Couples not considered Jewish according to Jewish law will be able to tie the knot in a civil marriage, following a consensus on a bill reached Wednesday between Justice Minister Daniel Friedmann and Sephardi Chief Rabbi Shlomo Amar.
This is the first time that the religious establishment has given the go-ahead to a civil marriage and divorce procedure. However, the bill drafted by Friedmann and Amar, will be restricted to cases in which both spouses are not considered Jewish according to Jewish law (halakha).
The statement from the Justice Ministry said that these sorts of marriages would take place in a civil court and would be under family court jurisdiction.
In return for the agreement, supported by Prime Minister Ehud Olmert, the Chief Rabbinate's conversion authorities will be increased. The rabbinical court will act to cement its jurisdiction over conversions through legislation.
Meretz Chairman MK Yossi Beilin called the bill a "deception which does not mean civil marriage, but [which] increases the isolation and discrimination against new immigrants who are not defined as Jews."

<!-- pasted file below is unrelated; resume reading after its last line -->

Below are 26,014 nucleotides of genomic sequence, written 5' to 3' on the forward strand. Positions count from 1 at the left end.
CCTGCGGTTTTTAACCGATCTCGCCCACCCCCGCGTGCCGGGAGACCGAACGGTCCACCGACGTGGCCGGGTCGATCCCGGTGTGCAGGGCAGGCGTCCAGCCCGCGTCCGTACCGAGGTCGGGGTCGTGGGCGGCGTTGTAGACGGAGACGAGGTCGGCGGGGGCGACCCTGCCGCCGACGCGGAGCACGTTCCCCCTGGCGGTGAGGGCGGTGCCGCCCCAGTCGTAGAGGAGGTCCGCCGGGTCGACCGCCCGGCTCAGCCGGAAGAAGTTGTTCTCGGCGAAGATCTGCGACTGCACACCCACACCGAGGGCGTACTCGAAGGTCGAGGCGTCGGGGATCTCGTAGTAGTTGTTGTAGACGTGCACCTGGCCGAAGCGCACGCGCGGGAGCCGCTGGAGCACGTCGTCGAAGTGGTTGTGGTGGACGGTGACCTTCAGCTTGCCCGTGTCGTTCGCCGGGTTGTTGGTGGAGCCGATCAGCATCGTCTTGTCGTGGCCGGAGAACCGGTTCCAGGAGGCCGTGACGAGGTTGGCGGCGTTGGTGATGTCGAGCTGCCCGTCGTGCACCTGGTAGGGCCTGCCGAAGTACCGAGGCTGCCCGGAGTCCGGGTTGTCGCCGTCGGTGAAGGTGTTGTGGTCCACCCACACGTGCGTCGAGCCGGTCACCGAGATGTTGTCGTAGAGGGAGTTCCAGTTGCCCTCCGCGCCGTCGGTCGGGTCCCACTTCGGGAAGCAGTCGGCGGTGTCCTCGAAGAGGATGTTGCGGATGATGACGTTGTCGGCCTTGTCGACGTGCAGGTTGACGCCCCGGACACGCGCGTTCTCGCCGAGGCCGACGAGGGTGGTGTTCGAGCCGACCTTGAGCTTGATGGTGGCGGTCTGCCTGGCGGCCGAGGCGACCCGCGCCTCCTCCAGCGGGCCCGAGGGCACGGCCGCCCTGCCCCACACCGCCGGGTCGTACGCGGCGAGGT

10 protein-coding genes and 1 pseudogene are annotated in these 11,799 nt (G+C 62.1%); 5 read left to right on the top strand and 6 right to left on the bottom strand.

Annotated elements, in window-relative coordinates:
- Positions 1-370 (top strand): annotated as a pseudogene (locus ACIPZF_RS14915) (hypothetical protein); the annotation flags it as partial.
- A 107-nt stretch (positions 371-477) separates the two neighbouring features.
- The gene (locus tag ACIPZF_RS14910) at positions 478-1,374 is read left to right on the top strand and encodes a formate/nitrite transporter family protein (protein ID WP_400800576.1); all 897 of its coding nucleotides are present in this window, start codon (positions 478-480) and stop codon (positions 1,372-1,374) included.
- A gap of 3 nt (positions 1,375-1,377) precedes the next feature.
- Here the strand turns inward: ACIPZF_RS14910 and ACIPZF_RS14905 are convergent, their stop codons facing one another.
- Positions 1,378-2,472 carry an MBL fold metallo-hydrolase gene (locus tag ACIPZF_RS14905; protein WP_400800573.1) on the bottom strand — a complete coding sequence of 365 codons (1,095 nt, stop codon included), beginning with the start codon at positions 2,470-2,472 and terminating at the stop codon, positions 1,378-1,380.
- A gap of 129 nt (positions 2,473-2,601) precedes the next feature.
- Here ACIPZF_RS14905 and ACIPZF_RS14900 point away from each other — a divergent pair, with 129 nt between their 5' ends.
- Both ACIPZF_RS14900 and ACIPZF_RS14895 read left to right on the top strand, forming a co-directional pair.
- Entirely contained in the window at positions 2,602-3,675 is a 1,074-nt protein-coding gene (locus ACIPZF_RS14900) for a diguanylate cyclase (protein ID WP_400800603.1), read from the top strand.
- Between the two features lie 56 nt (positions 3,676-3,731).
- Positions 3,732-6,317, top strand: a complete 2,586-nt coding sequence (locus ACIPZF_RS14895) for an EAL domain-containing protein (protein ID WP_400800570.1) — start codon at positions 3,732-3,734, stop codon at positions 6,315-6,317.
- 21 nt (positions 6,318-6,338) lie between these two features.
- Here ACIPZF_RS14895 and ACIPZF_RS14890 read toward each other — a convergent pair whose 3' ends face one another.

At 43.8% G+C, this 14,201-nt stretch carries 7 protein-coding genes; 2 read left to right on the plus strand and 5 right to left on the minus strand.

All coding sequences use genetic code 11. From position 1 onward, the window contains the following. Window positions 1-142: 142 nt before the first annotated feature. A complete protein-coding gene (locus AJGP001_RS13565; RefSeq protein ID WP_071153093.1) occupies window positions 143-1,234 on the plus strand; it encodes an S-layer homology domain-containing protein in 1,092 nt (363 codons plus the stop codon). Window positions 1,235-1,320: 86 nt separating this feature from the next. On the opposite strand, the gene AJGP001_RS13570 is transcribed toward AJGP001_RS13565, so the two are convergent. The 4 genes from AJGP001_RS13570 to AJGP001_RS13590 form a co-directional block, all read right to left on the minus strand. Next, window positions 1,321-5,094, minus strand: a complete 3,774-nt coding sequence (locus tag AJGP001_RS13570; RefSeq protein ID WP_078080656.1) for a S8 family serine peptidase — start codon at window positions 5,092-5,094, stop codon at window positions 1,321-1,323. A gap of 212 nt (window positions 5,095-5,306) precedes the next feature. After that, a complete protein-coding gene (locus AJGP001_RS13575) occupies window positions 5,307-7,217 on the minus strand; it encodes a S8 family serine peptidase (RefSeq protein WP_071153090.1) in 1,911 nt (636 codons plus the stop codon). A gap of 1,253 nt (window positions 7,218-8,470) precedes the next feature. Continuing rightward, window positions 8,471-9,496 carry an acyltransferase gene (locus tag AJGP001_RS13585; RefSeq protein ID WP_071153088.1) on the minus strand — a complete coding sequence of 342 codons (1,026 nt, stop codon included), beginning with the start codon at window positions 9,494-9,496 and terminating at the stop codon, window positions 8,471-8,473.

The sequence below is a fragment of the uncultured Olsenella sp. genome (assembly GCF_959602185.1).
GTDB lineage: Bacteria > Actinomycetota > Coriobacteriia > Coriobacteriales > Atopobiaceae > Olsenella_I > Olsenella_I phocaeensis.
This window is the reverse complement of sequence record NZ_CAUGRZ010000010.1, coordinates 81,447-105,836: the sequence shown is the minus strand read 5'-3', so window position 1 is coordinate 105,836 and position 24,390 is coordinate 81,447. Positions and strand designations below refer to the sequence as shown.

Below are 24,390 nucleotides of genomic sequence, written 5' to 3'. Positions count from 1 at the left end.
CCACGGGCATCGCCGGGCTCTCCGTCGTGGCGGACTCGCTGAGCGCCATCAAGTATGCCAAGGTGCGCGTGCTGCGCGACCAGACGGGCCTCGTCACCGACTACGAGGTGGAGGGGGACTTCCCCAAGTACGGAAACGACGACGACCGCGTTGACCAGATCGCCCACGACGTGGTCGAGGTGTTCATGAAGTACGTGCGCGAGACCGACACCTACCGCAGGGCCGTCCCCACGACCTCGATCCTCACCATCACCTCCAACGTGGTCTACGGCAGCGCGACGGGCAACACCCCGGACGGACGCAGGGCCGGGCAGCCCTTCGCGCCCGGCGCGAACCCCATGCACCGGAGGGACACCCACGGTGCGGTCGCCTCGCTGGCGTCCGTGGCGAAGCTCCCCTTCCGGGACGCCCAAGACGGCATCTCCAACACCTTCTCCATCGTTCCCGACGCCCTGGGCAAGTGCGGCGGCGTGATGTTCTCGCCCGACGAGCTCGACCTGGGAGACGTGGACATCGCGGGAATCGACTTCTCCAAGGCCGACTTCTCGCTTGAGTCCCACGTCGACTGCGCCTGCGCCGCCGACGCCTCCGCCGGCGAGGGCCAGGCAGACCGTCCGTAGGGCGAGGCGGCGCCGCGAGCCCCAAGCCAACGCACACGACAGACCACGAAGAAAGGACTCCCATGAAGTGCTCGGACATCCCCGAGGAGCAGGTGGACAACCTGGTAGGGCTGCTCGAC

"Instead of letting them integrate into Israeli society, the initiative places them in a ghetto, further isolating them from society. For this miserable reform, the prime minister expanded the Chief Rabbinate's powers in conversion procedures," Beilin said.
IRAC said the initiative would only solve the problem of a small minority of Israelis defined as having no religion.
The existing law does not permit civil marriage in Israel. The Chief Rabbinate's monopoly on marriage and divorce since the state's establishment has forced new immigrants, who are not Jews according to the halakha, to marry overseas.
Some 264,000 people in Israel, most of them from the former Soviet Union, are not recognized as Jews according to the Israel Religious Action Center's figures.
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